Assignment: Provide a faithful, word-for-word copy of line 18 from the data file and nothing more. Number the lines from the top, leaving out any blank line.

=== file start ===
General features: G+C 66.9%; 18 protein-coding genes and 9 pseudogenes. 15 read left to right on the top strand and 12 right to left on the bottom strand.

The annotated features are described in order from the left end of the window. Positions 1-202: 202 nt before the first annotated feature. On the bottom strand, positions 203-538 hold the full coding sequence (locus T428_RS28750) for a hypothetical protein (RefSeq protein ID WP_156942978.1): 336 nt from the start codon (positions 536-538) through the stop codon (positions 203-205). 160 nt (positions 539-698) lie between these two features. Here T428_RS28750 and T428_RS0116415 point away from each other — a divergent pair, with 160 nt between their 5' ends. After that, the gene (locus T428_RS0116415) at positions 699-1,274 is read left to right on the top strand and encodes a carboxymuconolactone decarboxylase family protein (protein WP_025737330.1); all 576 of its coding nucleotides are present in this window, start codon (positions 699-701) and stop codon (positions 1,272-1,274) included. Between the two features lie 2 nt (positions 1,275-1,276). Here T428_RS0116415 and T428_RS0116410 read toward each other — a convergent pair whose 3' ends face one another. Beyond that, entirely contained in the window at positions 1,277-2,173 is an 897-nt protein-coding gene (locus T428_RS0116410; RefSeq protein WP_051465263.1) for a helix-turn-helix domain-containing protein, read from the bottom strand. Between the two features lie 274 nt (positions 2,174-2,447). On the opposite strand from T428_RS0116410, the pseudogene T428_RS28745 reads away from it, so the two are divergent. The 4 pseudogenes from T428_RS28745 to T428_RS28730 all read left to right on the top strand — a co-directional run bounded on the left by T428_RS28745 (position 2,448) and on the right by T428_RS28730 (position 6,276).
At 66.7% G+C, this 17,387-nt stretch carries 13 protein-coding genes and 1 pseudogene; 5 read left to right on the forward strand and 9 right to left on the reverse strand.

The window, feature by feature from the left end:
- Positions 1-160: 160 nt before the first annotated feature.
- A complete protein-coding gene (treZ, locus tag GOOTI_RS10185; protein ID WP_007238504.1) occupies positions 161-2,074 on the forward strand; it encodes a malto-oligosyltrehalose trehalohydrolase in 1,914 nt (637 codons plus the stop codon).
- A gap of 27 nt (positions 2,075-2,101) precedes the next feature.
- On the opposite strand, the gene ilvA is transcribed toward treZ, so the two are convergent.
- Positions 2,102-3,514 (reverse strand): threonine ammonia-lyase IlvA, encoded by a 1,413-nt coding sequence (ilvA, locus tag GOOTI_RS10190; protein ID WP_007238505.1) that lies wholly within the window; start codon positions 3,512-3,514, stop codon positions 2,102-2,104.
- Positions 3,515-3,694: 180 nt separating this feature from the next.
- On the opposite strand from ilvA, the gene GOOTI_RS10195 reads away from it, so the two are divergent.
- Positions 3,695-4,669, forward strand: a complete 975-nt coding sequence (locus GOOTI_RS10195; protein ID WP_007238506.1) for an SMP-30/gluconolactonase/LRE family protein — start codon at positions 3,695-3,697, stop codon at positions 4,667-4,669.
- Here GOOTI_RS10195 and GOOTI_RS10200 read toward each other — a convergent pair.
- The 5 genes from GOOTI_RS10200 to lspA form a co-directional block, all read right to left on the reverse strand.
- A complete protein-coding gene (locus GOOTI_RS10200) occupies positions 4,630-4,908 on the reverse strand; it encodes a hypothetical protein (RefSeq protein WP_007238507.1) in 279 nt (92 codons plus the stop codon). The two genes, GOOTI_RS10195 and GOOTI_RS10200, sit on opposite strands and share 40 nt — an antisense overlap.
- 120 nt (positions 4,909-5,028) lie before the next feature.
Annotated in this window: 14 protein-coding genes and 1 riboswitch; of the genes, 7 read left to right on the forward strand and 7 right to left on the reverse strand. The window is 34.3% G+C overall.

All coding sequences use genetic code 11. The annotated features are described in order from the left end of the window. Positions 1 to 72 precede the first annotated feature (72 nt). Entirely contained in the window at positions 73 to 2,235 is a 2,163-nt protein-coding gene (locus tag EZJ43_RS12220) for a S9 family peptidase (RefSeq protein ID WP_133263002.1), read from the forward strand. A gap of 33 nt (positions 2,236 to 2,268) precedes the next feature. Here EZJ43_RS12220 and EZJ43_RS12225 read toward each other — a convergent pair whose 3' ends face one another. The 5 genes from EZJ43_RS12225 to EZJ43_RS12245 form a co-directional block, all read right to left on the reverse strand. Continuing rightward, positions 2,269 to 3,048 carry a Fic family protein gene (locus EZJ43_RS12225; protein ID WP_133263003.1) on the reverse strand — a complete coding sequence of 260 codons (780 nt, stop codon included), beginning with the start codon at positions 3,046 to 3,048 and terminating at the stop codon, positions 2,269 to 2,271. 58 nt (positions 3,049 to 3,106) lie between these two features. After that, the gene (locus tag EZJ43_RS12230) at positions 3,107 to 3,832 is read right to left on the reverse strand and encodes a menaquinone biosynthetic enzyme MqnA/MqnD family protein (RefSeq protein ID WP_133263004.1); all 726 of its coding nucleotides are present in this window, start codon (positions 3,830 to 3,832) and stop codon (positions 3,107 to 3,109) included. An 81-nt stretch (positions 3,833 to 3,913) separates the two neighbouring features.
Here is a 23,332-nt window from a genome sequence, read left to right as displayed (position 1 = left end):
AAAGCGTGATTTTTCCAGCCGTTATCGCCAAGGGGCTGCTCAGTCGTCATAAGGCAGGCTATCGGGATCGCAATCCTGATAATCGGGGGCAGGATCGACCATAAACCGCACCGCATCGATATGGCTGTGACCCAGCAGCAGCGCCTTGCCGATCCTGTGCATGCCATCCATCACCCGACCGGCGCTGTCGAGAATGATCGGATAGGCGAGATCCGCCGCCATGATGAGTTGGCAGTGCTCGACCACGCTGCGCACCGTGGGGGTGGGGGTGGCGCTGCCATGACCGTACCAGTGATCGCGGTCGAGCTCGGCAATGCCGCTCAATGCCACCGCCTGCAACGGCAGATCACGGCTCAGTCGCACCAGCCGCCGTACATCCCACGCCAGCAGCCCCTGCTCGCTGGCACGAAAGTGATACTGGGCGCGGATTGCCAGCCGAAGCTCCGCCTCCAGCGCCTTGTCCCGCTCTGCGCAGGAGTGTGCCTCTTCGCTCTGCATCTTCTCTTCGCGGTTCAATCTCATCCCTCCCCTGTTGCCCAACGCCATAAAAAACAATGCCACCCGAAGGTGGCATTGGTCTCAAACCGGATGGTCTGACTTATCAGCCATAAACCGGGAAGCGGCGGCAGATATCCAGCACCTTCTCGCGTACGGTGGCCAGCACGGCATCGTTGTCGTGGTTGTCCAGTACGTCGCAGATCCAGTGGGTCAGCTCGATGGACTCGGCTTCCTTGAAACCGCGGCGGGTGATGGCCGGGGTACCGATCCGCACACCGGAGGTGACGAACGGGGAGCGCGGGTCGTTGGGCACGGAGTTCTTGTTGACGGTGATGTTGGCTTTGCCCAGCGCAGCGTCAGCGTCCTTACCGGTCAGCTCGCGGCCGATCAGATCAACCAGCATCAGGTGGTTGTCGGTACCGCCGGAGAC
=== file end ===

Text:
All coding sequences use genetic code 11. The annotated features are described in order from the left end of the window. Positions 1 to 72 precede the first annotated feature (72 nt). Entirely contained in the window at positions 73 to 2,235 is a 2,163-nt protein-coding gene (locus tag EZJ43_RS12220) for a S9 family peptidase (RefSeq protein ID WP_133263002.1), read from the forward strand. A gap of 33 nt (positions 2,236 to 2,268) precedes the next feature. Here EZJ43_RS12220 and EZJ43_RS12225 read toward each other — a convergent pair whose 3' ends face one another. The 5 genes from EZJ43_RS12225 to EZJ43_RS12245 form a co-directional block, all read right to left on the reverse strand. Continuing rightward, positions 2,269 to 3,048 carry a Fic family protein gene (locus EZJ43_RS12225; protein ID WP_133263003.1) on the reverse strand — a complete coding sequence of 260 codons (780 nt, stop codon included), beginning with the start codon at positions 3,046 to 3,048 and terminating at the stop codon, positions 2,269 to 2,271. 58 nt (positions 3,049 to 3,106) lie between these two features. After that, the gene (locus tag EZJ43_RS12230) at positions 3,107 to 3,832 is read right to left on the reverse strand and encodes a menaquinone biosynthetic enzyme MqnA/MqnD family protein (RefSeq protein ID WP_133263004.1); all 726 of its coding nucleotides are present in this window, start codon (positions 3,830 to 3,832) and stop codon (positions 3,107 to 3,109) included. An 81-nt stretch (positions 3,833 to 3,913) separates the two neighbouring features.